template<int condition, int true_val, int false_val>
struct if_then_else {
    enum { val = true_val };
};

template<int true_val, int false_val>
struct if_then_else<false, true_val, false_val> {
    enum { val = false_val };
};

Then if_then_else< std::is_same<T, Numeric>::value, 1, 0>::value would give 1(true) for Numeric types and 0(false) with non numeric ones without the need to invalidly instantiate the non numeric.

share|improve this answer
    
How do you do compile time control flows for template arguments? –  Adam Feb 27 at 23:56
    
@Adam: Using function overloading. You can use enable_if to give two different types and call two different functions, or you can specialize on a boolean non-type template parameter. Or you can just specialize on the type to begin with. –  Ben Voigt Feb 28 at 0:09
    
@Adam Supposing you have c++11 there are std::conditional , std::enable_if etc. I provided a handmade example. Generally control flows are simulated with compile time recursion (see eg loop unrolling) but in such simple cases there is not need for that. –  Nikos Athanasiou Feb 28 at 0:10
    
@BenVoigt am I right to understand that both std::conditional and std::enable_if require partial specialization? Hence in this case either specialize the entire checkNumeric or make another specialized function for part of it? –  Adam Feb 28 at 0:41

You need to select enable/disable functions during compilation, not during run-time. I suggest doing something like that (code on ideone.com):

#include <iostream>
#include <type_traits>

class Numeric {
 public:
  bool isNumeric() {
   return true;
  }
};

class String {
};

template<class T>
class Myclass {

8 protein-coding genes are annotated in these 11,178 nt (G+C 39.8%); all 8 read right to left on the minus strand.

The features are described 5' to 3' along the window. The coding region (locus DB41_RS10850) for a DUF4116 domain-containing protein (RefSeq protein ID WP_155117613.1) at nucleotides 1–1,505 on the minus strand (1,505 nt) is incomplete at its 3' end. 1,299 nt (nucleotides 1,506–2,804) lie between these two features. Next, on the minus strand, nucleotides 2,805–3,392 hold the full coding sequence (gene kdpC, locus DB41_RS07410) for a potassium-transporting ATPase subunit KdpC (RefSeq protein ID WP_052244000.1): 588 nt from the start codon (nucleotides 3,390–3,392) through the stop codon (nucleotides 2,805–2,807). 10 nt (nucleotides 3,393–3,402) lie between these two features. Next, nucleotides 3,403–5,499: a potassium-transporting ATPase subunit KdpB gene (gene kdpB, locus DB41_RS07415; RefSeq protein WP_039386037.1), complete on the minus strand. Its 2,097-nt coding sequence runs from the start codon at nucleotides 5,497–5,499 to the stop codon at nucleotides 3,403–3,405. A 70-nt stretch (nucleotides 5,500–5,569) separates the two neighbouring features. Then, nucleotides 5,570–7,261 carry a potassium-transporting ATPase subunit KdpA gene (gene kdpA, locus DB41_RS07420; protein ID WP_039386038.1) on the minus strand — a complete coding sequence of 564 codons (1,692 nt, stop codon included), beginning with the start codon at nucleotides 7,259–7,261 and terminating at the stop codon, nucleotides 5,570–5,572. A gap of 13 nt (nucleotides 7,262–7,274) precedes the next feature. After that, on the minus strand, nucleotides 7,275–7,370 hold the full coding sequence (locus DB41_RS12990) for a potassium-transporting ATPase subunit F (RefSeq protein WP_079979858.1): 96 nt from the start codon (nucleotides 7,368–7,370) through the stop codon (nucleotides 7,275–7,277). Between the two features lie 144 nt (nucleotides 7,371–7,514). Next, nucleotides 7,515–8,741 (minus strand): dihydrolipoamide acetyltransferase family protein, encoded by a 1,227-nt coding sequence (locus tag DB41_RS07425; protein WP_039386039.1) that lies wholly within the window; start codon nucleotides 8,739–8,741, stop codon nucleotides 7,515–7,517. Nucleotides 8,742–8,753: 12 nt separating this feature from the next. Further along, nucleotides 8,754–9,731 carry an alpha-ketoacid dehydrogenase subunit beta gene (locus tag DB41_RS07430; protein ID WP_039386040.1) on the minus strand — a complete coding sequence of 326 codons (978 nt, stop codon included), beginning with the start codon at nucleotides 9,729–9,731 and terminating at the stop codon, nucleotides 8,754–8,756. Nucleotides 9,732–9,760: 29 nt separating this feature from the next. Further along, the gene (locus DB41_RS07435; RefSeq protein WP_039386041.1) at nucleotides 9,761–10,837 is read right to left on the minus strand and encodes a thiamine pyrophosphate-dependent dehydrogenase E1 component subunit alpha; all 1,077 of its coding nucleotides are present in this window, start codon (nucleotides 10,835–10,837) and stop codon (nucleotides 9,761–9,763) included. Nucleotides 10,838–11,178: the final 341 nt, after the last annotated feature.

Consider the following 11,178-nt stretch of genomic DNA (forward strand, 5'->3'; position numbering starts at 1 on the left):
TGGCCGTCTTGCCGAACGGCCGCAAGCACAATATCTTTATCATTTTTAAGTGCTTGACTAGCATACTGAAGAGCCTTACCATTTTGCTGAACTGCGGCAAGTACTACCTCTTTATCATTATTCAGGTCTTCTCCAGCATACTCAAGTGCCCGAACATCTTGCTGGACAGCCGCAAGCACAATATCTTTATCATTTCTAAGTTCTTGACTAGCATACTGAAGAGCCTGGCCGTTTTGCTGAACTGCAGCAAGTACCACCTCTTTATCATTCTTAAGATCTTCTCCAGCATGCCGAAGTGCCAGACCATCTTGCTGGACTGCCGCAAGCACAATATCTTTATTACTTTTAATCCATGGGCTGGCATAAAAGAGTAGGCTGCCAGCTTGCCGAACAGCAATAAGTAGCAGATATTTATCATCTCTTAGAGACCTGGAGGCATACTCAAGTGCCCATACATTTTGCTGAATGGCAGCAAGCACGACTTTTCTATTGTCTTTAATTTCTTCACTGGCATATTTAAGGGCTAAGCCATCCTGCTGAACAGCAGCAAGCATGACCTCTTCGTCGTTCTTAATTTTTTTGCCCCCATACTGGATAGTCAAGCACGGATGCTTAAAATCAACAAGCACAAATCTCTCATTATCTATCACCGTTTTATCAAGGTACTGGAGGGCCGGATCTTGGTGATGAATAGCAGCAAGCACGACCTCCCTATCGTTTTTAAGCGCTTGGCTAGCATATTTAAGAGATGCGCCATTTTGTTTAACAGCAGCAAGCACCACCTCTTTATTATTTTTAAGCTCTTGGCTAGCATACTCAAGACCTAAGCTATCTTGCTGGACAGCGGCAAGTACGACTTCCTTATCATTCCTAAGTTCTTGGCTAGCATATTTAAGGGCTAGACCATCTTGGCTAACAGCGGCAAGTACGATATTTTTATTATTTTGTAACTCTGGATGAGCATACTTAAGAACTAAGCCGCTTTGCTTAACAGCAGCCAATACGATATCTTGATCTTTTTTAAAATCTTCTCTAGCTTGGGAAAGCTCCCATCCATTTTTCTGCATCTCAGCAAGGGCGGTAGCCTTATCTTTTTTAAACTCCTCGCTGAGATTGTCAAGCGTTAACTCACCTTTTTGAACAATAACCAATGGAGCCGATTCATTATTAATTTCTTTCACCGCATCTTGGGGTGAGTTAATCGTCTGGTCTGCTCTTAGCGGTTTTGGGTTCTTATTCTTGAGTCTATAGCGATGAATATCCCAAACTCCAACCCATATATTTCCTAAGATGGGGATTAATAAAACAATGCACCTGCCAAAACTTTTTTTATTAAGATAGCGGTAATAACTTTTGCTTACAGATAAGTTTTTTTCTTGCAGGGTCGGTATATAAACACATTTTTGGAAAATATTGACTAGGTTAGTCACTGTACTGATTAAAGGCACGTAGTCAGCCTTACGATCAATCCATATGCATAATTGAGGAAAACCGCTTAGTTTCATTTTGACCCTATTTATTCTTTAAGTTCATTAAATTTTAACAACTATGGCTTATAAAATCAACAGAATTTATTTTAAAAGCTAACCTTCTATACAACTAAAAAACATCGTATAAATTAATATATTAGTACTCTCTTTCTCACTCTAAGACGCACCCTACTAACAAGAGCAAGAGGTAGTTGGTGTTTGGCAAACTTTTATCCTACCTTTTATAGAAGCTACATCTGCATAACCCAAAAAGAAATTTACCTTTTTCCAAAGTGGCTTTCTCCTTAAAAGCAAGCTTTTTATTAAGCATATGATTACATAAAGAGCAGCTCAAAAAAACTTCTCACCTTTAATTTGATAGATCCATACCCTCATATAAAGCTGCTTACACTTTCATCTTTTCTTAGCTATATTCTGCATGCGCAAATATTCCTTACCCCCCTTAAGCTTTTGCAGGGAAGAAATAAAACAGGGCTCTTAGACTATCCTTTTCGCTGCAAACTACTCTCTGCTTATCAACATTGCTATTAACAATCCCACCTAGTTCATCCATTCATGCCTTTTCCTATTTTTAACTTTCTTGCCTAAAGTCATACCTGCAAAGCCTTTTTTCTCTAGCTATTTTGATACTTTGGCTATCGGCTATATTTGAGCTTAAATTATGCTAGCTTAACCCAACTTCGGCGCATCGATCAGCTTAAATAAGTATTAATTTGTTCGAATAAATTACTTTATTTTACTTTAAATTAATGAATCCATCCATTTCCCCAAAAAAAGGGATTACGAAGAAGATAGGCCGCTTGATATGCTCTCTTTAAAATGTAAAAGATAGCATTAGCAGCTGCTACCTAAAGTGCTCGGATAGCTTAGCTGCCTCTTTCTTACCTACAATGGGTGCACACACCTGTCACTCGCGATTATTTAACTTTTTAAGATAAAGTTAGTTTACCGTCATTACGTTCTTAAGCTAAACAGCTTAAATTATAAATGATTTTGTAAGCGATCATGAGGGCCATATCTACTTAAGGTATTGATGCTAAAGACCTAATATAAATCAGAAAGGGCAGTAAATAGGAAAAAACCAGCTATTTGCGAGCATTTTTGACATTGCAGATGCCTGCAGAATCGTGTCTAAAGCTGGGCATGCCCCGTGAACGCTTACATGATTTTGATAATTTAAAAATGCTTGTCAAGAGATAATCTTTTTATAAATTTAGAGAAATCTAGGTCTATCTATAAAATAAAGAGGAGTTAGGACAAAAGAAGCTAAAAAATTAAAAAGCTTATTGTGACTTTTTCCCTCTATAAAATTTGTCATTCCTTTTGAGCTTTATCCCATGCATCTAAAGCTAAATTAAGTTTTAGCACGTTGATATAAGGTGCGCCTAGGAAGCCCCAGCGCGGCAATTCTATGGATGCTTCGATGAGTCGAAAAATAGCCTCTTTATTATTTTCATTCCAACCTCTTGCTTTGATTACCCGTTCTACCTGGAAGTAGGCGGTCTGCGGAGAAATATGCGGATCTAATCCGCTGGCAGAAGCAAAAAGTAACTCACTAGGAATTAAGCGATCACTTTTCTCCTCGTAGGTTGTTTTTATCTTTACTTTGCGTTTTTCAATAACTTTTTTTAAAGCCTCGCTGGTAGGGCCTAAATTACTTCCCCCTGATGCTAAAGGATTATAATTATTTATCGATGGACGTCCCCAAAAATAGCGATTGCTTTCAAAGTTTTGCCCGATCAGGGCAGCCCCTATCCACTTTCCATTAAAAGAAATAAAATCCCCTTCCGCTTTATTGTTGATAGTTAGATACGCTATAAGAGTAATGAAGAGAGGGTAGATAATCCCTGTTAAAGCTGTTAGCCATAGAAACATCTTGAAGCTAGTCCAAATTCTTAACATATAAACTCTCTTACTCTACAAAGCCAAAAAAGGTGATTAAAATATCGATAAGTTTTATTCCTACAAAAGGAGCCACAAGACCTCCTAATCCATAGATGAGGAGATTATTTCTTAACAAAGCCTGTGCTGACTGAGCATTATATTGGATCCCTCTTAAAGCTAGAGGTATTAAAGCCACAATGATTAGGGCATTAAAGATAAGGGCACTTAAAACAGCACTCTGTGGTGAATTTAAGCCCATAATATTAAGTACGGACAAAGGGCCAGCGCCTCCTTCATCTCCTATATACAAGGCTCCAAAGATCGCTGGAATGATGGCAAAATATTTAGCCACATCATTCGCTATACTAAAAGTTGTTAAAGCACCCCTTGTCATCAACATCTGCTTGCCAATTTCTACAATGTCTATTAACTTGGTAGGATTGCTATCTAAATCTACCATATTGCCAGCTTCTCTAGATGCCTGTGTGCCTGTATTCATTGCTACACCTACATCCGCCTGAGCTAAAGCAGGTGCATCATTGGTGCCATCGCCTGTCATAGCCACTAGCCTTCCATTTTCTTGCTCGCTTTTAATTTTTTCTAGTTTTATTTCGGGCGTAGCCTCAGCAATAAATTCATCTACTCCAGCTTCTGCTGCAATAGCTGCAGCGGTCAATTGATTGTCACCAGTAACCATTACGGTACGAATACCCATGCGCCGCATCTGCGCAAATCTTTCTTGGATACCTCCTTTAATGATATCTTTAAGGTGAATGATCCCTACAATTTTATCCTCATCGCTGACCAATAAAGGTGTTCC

private:
  T temp;
 public:
  template<typename U = T, typename std::enable_if<std::is_same<U, Numeric>::value, std::size_t>::type = 0>
  void checkNumeric() {
   std::cout << "is numeric = " << temp.isNumeric() << std::endl;
  }

  template<typename U = T, typename std::enable_if<!std::is_same<U, Numeric>::value, std::size_t>::type = 0>
  void checkNumeric() {
   std::cout << "is numeric = false" << std::endl;
  }
};

int main() {
 Myclass<Numeric> a;
 a.checkNumeric();
 Myclass<String> b;
 b.checkNumeric();
}

Program output:

is numeric = 1
is numeric = false

Hope this helps.

share|improve this answer

MyClass<T>::checkNumeric() calls T::isNumeric(). Your String class does not have such a function, so MyClass<String>::checkNumeric() does not compile.

options:

  • Add and implement String::isNumeric().
  • you're already getting your answer from std::is_same, so why call isNumeric() at all?
share|improve this answer
    
I neither have String or Numeric class. It comes out of a third party library. I implement only MyClass which will be packaged as another library. The application that uses MyClass will either pass me a String or Numeric which belongs to a third party class. For eg., String and Numeric classes are Dense and Sparse matrix from a third party library. I want to check if the application that uses my library and the third party library is invoking MyClass based on the class type that belongs to the third party library. –  Ramakrishnan Kannan Feb 28 at 0:02
    
@RamakrishnanKannan it sounds like my 2nd bullet point should handle your case. I fail to see why just is_same is inadequate. –  Adam Feb 28 at 0:42

There are two ways to solve this problem.

  1. Add addNumeric() to String. This is the easiest solution if you have permission to modify String.
  2. If you don't have permission to modify String, you can use a helper class to help with the process.

Here's the helper class.

template <typename T1> struct IsNumeric
{
   static bool get(T1 const& temp)
   {
      return false;
   }
};

template <> struct IsNumeric<Numeric>
{
   static bool get(Numeric const& temp)
   {
      return temp.isNumeric();
   }
};

Here's your main class:

template <class T>
class Myclass
{
    private:
    T temp;

    public:

    void checkNumeric()
    {
       std::cout << " is numeric = " << IsNumeric<T>::get(temp) << std::endl;
    }
};